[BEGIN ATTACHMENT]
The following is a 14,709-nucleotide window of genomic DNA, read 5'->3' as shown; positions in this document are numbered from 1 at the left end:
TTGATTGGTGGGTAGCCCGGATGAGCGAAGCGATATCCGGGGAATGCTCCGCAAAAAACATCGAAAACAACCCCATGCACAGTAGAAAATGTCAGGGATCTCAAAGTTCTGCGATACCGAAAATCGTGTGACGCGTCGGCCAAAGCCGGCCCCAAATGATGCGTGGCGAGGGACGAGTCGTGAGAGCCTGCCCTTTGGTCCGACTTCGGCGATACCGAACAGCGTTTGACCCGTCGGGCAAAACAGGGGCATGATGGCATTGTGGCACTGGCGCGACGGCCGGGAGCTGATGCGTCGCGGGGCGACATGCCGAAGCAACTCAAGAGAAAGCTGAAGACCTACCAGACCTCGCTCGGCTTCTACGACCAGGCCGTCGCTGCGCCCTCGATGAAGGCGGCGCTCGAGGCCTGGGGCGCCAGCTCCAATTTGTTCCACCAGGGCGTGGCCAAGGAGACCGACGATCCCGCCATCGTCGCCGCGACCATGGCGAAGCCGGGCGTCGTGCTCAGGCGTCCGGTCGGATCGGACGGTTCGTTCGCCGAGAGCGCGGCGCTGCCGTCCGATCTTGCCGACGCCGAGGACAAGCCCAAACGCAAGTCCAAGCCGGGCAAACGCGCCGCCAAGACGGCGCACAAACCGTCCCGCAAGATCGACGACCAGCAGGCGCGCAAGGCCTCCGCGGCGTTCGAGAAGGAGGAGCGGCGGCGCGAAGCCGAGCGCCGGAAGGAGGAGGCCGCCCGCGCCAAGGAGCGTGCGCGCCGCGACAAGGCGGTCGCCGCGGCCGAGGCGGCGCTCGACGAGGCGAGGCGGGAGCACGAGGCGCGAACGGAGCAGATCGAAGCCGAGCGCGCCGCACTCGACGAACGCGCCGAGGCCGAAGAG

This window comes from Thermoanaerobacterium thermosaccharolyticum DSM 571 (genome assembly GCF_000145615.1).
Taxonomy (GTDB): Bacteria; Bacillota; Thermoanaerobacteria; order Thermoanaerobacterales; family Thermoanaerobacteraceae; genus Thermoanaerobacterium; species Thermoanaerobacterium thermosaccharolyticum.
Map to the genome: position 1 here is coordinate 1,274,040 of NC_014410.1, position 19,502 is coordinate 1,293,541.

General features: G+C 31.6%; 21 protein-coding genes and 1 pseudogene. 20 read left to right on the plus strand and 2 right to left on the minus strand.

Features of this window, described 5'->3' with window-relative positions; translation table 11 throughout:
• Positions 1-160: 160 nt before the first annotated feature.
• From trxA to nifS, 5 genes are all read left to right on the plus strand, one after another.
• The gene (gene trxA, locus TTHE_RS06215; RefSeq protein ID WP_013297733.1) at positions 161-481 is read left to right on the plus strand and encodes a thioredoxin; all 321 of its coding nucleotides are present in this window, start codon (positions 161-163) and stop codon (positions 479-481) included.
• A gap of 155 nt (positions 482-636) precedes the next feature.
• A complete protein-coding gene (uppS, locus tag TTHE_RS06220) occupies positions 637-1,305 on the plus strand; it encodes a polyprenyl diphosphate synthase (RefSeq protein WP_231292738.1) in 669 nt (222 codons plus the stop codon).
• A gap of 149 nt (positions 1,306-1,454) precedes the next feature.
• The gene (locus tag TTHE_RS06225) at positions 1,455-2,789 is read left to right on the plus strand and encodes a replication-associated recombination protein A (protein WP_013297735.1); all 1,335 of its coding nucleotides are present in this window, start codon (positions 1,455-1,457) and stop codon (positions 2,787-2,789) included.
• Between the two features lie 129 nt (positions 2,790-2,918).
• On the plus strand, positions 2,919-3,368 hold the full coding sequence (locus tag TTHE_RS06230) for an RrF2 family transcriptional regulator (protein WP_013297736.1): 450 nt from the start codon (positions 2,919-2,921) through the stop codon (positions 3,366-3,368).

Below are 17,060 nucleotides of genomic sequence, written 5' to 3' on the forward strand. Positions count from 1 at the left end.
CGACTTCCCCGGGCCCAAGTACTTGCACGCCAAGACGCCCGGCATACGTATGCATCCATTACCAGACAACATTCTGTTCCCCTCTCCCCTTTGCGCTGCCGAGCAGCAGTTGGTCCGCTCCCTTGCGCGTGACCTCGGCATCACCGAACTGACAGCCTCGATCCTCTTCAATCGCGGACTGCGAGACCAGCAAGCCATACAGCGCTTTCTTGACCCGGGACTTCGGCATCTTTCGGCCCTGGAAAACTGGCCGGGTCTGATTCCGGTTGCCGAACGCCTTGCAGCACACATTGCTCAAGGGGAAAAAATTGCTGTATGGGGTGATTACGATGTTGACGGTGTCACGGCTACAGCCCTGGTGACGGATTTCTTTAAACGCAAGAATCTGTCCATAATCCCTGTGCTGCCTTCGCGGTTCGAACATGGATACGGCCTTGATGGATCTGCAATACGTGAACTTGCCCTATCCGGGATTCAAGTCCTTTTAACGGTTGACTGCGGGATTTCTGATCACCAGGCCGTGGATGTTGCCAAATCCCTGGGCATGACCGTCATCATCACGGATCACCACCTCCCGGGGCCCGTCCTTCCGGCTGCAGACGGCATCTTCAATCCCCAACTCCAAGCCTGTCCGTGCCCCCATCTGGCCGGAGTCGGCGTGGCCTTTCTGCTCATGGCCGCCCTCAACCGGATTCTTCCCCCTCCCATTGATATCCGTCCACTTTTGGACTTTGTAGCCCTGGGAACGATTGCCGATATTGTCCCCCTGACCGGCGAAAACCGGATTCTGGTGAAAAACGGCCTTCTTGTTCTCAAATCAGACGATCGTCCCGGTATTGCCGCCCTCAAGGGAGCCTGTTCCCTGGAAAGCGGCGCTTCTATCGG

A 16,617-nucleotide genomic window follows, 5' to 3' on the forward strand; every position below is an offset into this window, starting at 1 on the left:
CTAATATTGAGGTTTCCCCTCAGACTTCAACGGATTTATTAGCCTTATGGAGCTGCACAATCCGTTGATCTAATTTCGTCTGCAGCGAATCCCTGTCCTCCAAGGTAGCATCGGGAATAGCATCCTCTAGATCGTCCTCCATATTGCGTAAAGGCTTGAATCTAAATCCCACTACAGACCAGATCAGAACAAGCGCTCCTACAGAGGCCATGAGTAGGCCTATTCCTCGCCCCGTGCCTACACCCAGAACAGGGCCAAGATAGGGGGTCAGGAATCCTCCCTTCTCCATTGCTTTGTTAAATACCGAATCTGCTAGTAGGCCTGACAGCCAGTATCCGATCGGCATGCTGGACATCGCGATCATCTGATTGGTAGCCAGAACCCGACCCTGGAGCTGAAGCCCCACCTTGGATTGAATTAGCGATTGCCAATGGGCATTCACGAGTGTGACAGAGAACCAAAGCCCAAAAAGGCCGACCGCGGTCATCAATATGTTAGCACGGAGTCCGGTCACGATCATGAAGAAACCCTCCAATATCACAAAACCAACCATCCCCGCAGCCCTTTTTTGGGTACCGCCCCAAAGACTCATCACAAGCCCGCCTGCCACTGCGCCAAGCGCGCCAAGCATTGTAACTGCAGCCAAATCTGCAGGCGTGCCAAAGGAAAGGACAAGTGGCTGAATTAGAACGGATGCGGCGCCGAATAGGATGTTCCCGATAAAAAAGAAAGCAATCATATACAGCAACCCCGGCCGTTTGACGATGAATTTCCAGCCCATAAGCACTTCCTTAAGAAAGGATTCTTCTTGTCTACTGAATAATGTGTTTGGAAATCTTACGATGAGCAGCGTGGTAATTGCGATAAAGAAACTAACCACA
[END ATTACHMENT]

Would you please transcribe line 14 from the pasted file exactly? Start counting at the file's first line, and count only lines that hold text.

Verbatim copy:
• The gene (locus tag TTHE_RS06225) at positions 1,455-2,789 is read left to right on the plus strand and encodes a replication-associated recombination protein A (protein WP_013297735.1); all 1,335 of its coding nucleotides are present in this window, start codon (positions 1,455-1,457) and stop codon (positions 2,787-2,789) included.